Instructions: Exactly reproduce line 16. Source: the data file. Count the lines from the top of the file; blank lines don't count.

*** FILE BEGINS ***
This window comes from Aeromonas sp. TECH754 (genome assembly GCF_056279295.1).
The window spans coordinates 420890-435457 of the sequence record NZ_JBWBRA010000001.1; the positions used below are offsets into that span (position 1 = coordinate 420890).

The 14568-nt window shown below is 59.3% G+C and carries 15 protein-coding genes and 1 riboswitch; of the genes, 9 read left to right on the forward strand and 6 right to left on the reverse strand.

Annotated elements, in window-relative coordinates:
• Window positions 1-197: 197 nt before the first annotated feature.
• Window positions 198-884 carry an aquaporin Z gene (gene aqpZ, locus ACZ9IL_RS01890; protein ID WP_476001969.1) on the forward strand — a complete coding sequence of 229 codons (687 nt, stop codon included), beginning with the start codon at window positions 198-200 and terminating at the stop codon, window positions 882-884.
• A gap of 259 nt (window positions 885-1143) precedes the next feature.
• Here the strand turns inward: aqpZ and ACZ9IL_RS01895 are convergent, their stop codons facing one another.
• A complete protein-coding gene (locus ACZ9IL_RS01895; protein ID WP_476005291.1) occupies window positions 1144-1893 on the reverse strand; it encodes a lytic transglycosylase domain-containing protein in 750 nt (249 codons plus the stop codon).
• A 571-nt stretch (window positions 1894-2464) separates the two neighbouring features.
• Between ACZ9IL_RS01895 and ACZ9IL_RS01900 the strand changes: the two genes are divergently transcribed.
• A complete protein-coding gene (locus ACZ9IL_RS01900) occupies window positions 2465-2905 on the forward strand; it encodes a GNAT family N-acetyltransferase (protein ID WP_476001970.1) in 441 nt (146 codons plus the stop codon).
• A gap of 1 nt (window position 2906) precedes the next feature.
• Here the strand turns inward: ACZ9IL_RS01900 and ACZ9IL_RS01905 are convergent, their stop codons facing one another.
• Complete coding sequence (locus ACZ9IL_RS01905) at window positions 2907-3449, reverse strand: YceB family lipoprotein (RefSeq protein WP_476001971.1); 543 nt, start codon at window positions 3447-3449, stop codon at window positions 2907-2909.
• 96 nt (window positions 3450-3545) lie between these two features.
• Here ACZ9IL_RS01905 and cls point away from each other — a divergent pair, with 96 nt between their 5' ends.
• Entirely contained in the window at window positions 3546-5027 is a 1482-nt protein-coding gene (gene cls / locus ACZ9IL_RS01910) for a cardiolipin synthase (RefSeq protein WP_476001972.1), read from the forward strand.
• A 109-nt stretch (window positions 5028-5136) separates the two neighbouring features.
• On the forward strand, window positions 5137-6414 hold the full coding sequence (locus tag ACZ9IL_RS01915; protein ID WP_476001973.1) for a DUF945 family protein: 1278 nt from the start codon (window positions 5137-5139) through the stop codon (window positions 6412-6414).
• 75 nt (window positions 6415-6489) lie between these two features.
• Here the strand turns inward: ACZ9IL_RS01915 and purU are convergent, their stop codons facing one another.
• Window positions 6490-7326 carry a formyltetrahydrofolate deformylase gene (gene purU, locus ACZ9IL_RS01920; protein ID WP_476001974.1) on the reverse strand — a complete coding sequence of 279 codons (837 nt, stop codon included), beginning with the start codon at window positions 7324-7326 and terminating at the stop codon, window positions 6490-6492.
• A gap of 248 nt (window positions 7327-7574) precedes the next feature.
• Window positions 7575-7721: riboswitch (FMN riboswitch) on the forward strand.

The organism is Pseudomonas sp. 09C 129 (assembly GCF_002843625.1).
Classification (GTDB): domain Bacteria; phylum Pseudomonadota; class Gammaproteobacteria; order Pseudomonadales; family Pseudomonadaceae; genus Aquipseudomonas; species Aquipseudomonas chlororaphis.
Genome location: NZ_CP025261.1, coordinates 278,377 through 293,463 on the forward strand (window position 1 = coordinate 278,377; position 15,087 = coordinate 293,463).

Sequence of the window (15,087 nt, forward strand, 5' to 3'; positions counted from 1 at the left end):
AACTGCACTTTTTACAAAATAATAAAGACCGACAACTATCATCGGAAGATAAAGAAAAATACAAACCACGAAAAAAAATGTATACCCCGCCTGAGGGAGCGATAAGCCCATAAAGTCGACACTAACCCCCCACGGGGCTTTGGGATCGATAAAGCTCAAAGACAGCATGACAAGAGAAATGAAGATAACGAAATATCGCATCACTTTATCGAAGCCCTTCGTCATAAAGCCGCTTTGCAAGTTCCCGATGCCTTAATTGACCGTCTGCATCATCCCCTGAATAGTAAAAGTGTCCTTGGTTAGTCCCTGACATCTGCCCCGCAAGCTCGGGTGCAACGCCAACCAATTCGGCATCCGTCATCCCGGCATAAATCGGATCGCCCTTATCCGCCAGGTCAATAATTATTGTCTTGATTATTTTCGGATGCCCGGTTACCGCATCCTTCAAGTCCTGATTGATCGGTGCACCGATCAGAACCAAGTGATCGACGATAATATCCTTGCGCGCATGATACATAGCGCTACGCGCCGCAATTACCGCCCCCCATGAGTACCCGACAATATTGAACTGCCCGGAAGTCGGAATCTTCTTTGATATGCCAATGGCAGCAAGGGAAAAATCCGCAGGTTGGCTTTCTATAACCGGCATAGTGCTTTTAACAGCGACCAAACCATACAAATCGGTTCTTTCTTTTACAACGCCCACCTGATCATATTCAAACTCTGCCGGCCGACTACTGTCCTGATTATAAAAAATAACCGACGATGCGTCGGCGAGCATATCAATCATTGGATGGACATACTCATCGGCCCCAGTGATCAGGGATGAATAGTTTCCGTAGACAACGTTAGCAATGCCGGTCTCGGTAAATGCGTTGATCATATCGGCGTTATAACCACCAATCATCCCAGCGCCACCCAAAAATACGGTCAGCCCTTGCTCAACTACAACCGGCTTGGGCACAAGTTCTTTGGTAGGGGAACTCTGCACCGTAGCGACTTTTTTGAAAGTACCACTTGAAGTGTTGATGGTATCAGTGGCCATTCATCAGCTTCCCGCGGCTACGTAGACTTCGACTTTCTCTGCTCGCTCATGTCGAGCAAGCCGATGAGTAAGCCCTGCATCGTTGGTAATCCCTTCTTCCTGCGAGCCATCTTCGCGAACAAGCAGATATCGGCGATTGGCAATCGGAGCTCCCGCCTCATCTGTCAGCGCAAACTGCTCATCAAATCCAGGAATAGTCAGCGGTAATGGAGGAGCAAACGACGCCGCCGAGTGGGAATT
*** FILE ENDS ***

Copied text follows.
• 96 nt (window positions 3450-3545) lie between these two features.